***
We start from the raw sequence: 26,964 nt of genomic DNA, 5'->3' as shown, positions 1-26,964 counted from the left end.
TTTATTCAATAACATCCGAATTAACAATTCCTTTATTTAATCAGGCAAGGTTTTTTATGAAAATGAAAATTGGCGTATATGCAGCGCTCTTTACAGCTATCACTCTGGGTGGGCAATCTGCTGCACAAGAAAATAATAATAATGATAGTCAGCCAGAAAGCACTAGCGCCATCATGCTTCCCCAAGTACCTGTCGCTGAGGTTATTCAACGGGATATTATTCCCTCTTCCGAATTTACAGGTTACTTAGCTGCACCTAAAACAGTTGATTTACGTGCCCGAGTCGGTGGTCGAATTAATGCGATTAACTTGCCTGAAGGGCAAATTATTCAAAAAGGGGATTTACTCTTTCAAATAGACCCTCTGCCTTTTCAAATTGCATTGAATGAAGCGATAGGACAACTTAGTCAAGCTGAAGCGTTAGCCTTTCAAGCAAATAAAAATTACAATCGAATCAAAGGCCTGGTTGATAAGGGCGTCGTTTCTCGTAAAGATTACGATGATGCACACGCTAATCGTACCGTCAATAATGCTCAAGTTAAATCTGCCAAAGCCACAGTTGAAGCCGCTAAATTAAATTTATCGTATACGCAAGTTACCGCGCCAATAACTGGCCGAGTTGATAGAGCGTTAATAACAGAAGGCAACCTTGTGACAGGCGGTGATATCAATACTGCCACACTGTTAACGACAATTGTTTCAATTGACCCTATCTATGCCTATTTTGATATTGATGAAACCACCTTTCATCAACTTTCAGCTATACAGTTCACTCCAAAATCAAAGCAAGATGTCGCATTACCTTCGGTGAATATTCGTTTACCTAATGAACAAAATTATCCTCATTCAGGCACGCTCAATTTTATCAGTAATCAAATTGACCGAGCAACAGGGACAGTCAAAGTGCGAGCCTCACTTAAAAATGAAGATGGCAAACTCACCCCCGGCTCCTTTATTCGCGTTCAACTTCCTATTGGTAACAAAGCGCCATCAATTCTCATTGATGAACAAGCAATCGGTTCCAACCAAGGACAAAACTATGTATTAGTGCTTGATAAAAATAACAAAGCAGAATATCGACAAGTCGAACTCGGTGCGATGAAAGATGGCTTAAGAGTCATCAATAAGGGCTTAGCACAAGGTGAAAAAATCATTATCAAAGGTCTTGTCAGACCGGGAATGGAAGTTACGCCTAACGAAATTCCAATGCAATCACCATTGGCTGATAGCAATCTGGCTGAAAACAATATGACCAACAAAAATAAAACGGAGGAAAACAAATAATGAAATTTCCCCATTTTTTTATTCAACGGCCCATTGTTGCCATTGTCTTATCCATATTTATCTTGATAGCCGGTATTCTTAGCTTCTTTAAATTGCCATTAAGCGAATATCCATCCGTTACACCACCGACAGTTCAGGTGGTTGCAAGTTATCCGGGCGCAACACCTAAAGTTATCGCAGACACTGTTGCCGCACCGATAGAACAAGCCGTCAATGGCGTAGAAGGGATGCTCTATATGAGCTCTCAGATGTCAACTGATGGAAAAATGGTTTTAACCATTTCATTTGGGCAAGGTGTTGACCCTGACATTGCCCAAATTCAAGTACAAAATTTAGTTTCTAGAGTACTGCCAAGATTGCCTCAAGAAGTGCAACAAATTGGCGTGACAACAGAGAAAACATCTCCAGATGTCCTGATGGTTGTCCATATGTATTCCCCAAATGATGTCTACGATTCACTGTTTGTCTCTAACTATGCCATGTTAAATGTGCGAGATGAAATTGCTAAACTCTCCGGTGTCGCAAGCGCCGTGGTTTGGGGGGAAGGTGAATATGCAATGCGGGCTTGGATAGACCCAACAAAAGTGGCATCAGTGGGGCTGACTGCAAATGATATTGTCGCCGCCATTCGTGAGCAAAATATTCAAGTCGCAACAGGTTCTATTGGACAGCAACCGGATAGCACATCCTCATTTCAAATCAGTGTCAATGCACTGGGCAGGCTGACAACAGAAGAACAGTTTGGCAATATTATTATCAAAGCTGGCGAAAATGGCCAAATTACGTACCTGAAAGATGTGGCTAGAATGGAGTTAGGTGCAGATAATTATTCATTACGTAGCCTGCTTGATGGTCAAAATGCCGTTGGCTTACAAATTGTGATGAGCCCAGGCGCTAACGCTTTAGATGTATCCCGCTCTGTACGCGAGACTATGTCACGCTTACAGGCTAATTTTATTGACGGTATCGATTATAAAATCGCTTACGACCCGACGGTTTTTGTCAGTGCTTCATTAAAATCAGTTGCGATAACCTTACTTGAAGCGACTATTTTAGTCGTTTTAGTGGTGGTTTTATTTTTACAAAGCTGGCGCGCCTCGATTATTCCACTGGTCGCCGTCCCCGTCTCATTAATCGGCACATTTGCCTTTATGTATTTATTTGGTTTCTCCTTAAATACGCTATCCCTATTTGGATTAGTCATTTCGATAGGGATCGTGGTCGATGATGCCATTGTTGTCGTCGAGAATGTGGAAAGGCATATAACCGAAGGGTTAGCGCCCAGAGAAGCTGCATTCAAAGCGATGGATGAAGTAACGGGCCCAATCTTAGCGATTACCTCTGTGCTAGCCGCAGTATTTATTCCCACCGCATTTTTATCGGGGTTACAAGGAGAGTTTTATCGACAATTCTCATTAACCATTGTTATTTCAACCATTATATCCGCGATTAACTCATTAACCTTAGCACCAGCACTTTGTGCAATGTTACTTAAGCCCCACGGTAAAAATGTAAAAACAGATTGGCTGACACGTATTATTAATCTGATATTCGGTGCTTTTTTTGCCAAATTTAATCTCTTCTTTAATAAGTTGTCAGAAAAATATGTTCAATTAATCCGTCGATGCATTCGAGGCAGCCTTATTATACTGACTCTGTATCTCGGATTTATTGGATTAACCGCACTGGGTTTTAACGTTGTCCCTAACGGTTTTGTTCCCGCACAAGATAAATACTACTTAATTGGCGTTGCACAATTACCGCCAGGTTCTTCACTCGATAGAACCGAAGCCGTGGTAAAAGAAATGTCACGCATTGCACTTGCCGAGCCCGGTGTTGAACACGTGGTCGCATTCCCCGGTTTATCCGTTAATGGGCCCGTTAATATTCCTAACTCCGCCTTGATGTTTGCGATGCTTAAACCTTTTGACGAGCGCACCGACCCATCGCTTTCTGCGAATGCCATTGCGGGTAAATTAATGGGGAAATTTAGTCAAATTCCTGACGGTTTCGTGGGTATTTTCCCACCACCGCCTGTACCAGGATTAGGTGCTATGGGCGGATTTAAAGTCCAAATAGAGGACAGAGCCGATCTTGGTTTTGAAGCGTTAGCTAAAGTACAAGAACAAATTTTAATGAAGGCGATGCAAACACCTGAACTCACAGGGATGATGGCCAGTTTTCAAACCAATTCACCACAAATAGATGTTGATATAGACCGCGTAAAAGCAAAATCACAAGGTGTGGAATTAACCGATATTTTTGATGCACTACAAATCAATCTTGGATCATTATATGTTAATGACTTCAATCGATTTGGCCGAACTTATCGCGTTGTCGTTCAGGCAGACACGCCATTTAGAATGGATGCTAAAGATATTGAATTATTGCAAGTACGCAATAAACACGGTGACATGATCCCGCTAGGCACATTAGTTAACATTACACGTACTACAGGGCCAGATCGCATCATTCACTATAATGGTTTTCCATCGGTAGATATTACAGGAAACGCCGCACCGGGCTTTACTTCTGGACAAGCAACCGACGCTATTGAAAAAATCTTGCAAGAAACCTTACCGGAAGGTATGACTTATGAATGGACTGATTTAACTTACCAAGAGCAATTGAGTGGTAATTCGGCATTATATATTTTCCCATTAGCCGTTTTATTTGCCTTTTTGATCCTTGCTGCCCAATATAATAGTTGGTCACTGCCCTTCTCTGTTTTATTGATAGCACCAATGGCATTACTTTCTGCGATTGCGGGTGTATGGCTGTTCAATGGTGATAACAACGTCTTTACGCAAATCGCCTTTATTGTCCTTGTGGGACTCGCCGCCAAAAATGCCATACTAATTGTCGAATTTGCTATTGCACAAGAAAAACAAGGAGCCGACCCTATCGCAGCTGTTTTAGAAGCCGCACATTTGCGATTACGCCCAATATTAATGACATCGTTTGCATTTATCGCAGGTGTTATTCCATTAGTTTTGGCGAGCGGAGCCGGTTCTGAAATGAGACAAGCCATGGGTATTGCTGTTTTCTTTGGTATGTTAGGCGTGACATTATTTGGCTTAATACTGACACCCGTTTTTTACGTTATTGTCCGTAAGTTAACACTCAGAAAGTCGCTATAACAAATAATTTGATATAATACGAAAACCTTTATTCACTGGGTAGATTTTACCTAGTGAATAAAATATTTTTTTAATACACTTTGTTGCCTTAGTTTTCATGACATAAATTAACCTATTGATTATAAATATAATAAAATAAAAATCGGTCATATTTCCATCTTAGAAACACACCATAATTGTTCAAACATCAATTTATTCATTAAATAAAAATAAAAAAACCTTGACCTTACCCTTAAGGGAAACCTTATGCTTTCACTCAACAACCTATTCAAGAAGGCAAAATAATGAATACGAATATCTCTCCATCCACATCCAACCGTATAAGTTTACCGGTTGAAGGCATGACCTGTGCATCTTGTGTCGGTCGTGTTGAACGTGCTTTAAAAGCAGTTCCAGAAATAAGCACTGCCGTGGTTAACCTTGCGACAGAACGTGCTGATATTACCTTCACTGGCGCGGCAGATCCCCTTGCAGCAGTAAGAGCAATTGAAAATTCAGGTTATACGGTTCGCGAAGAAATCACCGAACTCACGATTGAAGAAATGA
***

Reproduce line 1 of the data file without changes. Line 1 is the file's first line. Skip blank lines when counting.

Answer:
We start from the raw sequence: 26,964 nt of genomic DNA, 5'->3' as shown, positions 1-26,964 counted from the left end.